• The building locked down. Fire alarms blaring, all doors locked. One entrance only opened, up three flights of stairs from our basement venue, and at the other side of a mass of police and protesters and news cameras. The protesters flung a bucket of human excrement across the threshold of the only open door and then departed for points upper, hell-bent, presumably, on further disruption.
  • We huddled in the basement until the crowds had dispersed, and then left, gingerly. The direction of the protests meant that my boss texted me almost immediately to say not to bother coming up to the office, since the protests were clearly headed that way, Today We Will Work From Home.
  • I could have done with that decision at 8am rather than 10am, as I find the panic attack/hyperventilation at being trapped behind locked doors to be inconvenient and annoying and would prefer to have avoided it entirely. Also the poo flinging. It came nowhere near me, but I still feel unclean. Presumably that was the point.

The Powers That Be have decreed that we will finish the semester remotely, i.e. no face-to-face lectures or tutorials. Exams will take place in November. We will finish the semester by hook or by crook, mostly crook in the sense that we will examine on eight weeks of work rather than twelve. Apparently academic standards and the integrity of our qualifications are only immutable until they aren't. It's also debatable whether or not the protests will allow us to keep the necessary library and computer labs and buses running for students without home internet access.

I am sick at heart. On the upside, Hobbit is responding well to the cortizone and, while still slightly subdued, is contriving to fight being pilled, leaving me with scratches all over my hands and, after one more than usually athletic wriggle, my left nipple. He is eating like a small ginger horse and has resumed his playful finger-nipping and butt-clawing habits. Pandora is in a massive hissy fit, I think she imagined she was an Only Cat Now after five days without him, and is resenting his return. They sit on either side of me on my bed at night with Pandy's tail lashing like a particularly miffed leopard's. On the whole, I'll take it.
freckles_and_doubt: (South Park Self)
Campus continues closed, which does mean the personal introvert box labelled "is stressed by traffic and crowds" is not, in fact, being ticked on a daily basis. Being quietly at home is a good thing, and conducive to being able to craft gently reassuring emails to stressed students. If only everything else in the world weren't exploding. I woke up yesterday at 8.15 with the sudden, horrible realisation that I'd booked my car in for a service that morning and promptly forgotten about it in all the cat and campus crises, and had to rocket out of bed and through the tail end of rush hour traffic to squeak it in a whisker before the 9am cut-off. On the upside, I am rather enjoying the chats with the Uber drivers. Is it just me, or are two-thirds of Uber drivers actually Zimbabwean? We play odious comparisons between Trump and Mugabe and shake our heads sagely about the SA parallels to the Zimbabwe university melt-downs, it's very satisfying.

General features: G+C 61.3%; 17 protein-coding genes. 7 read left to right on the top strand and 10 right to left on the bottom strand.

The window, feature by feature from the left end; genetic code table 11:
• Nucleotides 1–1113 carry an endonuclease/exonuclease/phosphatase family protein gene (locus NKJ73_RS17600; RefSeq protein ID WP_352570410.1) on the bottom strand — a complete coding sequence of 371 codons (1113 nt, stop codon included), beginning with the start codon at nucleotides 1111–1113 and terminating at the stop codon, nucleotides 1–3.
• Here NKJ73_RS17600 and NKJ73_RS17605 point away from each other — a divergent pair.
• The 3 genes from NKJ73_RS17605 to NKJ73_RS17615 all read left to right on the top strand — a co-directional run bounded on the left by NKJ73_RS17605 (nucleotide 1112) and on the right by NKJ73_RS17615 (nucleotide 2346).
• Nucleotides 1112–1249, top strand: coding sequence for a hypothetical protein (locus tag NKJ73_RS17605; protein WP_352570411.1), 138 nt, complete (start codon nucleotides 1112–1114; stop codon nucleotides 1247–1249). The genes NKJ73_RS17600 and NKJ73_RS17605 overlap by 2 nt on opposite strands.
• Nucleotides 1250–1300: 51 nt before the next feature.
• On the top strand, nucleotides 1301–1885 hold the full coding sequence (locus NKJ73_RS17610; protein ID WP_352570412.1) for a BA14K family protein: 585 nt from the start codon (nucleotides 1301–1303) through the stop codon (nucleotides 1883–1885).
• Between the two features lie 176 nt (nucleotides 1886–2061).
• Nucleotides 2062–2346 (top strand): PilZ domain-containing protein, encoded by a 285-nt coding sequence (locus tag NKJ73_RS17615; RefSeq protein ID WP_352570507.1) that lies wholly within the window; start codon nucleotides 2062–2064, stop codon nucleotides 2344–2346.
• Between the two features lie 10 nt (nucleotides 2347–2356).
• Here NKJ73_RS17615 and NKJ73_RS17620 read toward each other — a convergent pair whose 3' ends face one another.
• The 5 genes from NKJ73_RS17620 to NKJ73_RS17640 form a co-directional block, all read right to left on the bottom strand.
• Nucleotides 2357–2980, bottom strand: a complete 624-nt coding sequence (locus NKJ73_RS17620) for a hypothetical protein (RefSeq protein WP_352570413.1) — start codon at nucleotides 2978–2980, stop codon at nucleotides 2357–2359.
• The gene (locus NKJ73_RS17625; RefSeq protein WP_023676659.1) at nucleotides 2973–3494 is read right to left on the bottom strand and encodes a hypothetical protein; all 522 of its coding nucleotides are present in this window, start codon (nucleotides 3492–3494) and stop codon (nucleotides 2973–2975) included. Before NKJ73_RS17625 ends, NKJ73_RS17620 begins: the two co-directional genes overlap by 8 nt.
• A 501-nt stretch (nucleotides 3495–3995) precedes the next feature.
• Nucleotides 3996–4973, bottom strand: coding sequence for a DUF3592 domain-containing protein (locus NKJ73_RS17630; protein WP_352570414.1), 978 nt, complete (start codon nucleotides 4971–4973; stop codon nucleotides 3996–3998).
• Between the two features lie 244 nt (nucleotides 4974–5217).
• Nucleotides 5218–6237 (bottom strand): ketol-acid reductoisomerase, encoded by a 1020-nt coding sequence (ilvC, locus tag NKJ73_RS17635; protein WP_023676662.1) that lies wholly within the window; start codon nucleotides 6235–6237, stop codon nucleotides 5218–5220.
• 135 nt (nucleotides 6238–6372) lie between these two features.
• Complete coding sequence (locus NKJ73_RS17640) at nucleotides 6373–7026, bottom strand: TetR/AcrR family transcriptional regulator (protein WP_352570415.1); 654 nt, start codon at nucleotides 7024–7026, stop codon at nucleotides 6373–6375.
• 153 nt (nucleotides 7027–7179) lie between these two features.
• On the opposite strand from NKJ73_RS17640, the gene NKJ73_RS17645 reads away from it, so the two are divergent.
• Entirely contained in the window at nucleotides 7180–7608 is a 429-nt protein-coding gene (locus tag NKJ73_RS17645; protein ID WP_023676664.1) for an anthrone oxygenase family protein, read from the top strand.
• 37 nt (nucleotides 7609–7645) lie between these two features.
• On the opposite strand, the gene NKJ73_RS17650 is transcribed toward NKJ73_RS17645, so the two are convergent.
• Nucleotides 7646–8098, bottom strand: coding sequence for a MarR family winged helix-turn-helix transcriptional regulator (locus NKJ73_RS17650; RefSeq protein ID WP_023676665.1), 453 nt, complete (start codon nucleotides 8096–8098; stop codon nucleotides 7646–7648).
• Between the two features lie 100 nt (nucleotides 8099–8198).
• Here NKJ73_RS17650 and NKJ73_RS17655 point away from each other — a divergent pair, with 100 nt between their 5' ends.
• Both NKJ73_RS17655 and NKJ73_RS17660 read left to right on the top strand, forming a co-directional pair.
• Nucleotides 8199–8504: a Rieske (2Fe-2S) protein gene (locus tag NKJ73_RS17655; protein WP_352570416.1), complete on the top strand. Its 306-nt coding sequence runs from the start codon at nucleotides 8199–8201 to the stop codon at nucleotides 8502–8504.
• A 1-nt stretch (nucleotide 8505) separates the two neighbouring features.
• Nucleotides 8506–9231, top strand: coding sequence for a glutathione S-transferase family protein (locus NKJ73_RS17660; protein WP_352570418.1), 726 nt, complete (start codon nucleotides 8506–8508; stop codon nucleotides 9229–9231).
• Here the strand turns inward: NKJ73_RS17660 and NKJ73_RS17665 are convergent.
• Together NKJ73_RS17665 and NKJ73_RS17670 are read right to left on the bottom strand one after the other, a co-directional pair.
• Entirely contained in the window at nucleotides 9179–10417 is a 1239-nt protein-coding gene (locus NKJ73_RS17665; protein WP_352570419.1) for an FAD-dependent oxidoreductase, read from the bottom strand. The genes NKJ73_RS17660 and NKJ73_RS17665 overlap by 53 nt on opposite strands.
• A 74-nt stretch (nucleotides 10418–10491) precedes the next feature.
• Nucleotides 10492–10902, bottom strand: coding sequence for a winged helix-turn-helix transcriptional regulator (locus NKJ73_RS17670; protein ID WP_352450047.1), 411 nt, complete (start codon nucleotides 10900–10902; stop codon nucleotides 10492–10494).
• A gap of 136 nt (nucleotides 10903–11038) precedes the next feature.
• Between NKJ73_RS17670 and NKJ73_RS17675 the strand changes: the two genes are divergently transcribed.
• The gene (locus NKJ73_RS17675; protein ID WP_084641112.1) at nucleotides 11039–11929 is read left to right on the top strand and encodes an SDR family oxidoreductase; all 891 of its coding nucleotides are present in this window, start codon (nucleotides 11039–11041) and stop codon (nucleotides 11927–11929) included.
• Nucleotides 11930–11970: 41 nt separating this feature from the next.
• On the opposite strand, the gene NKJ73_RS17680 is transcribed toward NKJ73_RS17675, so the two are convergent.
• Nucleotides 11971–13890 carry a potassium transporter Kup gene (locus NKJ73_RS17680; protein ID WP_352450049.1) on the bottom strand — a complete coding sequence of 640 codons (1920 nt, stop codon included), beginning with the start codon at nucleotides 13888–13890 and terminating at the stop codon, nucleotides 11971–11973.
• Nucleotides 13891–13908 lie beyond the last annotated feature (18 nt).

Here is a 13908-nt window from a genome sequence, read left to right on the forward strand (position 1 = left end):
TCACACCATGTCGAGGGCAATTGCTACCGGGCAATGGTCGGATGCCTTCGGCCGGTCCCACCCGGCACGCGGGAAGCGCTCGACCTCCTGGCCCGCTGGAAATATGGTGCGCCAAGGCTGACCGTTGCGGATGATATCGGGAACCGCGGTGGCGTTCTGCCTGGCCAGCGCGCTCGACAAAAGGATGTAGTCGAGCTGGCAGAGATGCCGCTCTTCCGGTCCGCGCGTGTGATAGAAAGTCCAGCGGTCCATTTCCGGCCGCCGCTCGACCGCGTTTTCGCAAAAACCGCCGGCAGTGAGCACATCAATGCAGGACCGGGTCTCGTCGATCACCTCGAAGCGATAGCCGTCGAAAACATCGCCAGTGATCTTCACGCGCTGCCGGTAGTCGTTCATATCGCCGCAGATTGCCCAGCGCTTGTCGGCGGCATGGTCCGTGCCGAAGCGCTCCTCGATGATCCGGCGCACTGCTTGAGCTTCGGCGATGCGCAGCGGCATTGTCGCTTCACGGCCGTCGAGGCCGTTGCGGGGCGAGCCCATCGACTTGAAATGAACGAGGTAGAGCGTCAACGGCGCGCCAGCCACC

Not everything is, in fact, exploding. A quick Hobbit update, with grateful thanks to everyone for the good wishes and moral support. I have been talked down by various vets from my somewhat knee-jerk reaction against chemotherapy. The vets, and a fair amount of googling, reveal that cancer treatments in cats and dogs are very much less aggressive than they are in humans, with quality of life being carefully balanced against an actual cure. I've been offered two levels of treatment for Hobbit, either a cortisone pill one, or a more complex/powerful one. The cortisone one is palliative and would give him at least another six months before the cancer developed a resistance to it, the second one has a chance at an actual cure, but has an increased risk of side effects and renal failure. Given that it's kidney cancer, I'm worried about the renal failure risk. He has, however, been in at the vet's on a drip since the weekend, and is apparently responding well and eating OK, so it seems fair to give him a chance with the treatment. I'll bring him home this morning, with one or other of the treatments started, I still haven't decided which. Any input valued! I am still going to lose him, probably by euthanasing him as soon as he starts being uncomfortable and unhappy, but we have more time. I'll take it.

(Subject line is David Bowie, "Days", off Reality, which seems to be a theme at the moment. Other lyrics from that particular song: "going mad, don't know what to do"; "my crazy brain in tangles". Word.)
freckles_and_doubt: (South Park Self)